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Rhodochrosite (whose name is derived from the Greek word meaning rose-colored) is a very attractive mineral with an absolutely one-of-a-kind, beautiful color, its ornamental and display qualities make it a very popular mineral. The color of a single crystal can just astound the observer with its vivid pink-rose color that seems to be transmitted out of the crystal as if lit from within. Impure specimens can more often be shades of pink to pale brown, the streak is white, it is transparent to translucent.
Identification of rhodochrosite is fairly easy despite a few similarly colored minerals such as rhodonite. Rhodonite is harder and has different cleavage; but perhaps the best distinguishing factor is its lack of reaction to acids.
It was first described in 1813 in reference to a sample from Cavnic, Maramures, present-day Romania. According to Dimitrescu and Radulescu, 1966 and to Papp, 1997, this mineral was described for the first time in Sacaramb, Romania, not in Cavnic, Romania.
There are many localities for rhodochrosite that are of great reknown. Beyond a doubt, the best locality for rhodochrosite is the Sweet Home Mine in Colorado. It is unmatched for its superb rhodochrosite crystals that exhibit the best features of the species; a fine bright rose color and sharp well formed crystals. Some specimens from here are quite large and of world class distinction.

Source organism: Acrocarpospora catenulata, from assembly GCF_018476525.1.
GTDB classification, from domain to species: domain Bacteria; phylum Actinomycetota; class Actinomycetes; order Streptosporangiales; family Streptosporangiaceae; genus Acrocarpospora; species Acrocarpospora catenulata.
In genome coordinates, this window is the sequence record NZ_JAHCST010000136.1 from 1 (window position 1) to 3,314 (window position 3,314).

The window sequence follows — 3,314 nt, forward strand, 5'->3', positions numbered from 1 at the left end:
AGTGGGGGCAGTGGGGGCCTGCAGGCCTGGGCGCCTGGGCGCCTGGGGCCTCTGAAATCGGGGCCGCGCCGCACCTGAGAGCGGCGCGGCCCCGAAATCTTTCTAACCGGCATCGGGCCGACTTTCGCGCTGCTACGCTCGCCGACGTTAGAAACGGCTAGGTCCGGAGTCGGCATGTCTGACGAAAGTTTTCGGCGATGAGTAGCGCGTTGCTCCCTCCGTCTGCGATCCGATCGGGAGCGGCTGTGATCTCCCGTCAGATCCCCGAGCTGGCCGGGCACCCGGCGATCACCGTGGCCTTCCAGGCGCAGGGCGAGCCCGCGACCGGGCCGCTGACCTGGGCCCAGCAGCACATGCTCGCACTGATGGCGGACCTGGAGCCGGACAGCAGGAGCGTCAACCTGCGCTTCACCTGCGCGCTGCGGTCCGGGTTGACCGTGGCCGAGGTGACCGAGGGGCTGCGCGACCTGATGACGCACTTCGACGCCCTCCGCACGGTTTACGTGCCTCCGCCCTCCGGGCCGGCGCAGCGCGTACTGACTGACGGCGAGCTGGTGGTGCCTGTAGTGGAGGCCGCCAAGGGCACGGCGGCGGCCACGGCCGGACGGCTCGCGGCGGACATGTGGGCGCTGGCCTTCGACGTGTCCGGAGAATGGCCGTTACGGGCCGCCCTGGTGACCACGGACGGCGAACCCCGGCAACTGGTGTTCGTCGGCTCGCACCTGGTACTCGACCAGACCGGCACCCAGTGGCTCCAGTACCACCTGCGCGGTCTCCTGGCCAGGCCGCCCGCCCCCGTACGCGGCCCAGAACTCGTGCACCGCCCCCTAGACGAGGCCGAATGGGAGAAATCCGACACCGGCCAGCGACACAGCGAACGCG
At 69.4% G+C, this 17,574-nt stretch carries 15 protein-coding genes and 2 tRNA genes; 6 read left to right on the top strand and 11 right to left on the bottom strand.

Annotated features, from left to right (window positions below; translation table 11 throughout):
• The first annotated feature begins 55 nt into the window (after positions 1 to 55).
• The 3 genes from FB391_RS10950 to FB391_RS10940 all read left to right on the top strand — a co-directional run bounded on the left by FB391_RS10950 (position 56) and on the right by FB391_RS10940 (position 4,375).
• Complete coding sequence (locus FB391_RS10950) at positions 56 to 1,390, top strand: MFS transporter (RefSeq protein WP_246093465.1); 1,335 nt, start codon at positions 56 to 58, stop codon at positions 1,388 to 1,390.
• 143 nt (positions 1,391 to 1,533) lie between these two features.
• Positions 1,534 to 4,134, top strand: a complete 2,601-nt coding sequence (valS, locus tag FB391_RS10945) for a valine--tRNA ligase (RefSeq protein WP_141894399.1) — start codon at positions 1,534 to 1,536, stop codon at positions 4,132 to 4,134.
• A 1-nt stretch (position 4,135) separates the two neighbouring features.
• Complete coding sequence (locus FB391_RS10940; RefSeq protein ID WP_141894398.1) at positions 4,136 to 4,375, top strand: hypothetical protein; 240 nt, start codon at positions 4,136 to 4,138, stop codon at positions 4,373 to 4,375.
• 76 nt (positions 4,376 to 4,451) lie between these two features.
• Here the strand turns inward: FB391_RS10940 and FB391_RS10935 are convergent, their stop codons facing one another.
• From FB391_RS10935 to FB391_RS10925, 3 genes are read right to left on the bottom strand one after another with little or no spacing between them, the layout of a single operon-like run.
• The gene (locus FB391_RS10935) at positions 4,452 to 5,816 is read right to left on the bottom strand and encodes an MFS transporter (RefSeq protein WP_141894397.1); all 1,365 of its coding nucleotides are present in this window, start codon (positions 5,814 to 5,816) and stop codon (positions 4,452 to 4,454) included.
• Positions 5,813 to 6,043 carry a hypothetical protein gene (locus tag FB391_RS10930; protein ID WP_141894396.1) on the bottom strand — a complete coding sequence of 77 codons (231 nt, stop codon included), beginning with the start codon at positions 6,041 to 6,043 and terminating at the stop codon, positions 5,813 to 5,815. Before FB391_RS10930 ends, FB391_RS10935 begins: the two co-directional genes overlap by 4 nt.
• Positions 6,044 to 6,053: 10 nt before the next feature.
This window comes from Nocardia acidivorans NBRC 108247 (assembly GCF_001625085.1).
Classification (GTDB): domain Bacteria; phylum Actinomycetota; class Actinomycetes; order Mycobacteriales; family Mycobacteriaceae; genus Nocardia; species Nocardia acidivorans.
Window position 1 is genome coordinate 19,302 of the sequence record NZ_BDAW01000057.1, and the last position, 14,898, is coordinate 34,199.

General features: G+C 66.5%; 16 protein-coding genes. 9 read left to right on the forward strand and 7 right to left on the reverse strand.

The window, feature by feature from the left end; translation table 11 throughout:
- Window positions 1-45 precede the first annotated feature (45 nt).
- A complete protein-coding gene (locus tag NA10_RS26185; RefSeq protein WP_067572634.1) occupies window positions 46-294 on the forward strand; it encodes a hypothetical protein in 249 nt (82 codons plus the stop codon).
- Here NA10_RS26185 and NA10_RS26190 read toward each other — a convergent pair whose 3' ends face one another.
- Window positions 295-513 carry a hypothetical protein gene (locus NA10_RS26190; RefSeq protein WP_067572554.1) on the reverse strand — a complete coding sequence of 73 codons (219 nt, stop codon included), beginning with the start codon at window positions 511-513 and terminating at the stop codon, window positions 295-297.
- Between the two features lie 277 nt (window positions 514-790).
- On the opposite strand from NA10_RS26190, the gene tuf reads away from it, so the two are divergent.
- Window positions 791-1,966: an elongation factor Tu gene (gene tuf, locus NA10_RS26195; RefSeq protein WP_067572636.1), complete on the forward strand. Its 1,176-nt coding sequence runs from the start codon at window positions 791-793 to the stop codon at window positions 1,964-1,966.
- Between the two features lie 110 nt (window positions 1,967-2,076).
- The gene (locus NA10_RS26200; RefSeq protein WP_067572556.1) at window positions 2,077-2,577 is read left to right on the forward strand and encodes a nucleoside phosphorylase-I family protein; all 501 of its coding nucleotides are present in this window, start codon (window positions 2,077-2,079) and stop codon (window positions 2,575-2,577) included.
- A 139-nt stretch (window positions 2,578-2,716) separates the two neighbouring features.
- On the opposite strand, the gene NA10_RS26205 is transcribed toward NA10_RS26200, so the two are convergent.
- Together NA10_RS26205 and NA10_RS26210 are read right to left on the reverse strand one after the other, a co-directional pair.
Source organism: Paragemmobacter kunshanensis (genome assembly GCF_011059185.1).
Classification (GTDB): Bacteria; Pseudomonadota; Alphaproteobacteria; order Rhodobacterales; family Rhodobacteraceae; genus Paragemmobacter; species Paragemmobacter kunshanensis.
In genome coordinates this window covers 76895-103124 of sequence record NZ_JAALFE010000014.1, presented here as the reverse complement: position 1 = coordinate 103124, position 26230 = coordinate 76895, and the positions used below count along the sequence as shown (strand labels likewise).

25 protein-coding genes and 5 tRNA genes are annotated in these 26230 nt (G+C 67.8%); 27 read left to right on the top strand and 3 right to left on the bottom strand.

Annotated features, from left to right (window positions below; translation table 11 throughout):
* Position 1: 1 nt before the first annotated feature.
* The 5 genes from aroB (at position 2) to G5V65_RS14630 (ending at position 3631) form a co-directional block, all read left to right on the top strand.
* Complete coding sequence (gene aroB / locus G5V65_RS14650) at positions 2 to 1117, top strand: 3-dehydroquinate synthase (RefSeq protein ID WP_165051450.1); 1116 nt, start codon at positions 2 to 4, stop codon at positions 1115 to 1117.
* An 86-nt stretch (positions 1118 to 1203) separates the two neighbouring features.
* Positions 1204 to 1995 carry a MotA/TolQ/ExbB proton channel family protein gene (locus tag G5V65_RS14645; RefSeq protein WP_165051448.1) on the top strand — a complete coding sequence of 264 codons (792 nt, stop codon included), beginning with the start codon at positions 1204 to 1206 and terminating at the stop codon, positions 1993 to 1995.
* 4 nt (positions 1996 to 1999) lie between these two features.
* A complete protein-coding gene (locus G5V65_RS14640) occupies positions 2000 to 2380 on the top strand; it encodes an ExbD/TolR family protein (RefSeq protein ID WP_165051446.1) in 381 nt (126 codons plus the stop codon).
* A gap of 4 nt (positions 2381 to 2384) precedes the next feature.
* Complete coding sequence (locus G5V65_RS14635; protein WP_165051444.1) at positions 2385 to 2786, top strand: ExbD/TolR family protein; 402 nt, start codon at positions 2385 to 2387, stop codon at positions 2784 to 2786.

Other localities have produced some fine specimens as well. Catamarca, Argentina has an old inca silver mine that has produced fine stalatitic examples of rhodochrosite. There are many Peruvian rhodochrosite localities that have produced a number of good specimens. These crystals are usually paler in color than other specimens, but are accented by interesting minerals. Beautiful examples of rhodochrosite crystals are also found in Mont Saint-Hilaire, Quebec, Canada, and in N'Chwanging Mine, Hotazel, South Africa.
In a massive form rhodochrosite pink and white bands are extremely attractive, cut cross-sections reveal concentric bands of light and dark rose colored layers. Quality banded specimens are often used for decorative stones and jewelry. It is often carved into figurines and tubular stalactitic forms are sliced into circles with concentric bands that are truly unique in the mineral kingdom. Fine crystals are sometimes cut into gemstones, but rhodochrosite softness and brittleness limit it as a gemstone for everyday use, therefore rhodochrosite is rarely found faceted in jewelry.
Colorado officially named rhodochrosite as its state mineral in 2002 based on a proposal by a local high school (Platte Canyon High School in Bailey, Colorado). The reason for this lies in the fact that while the mineral is found worldwide, large red crystals are found only in a few places on earth, and some of the best specimens have been found in the Sweet Home Mine near Alma, Colorado.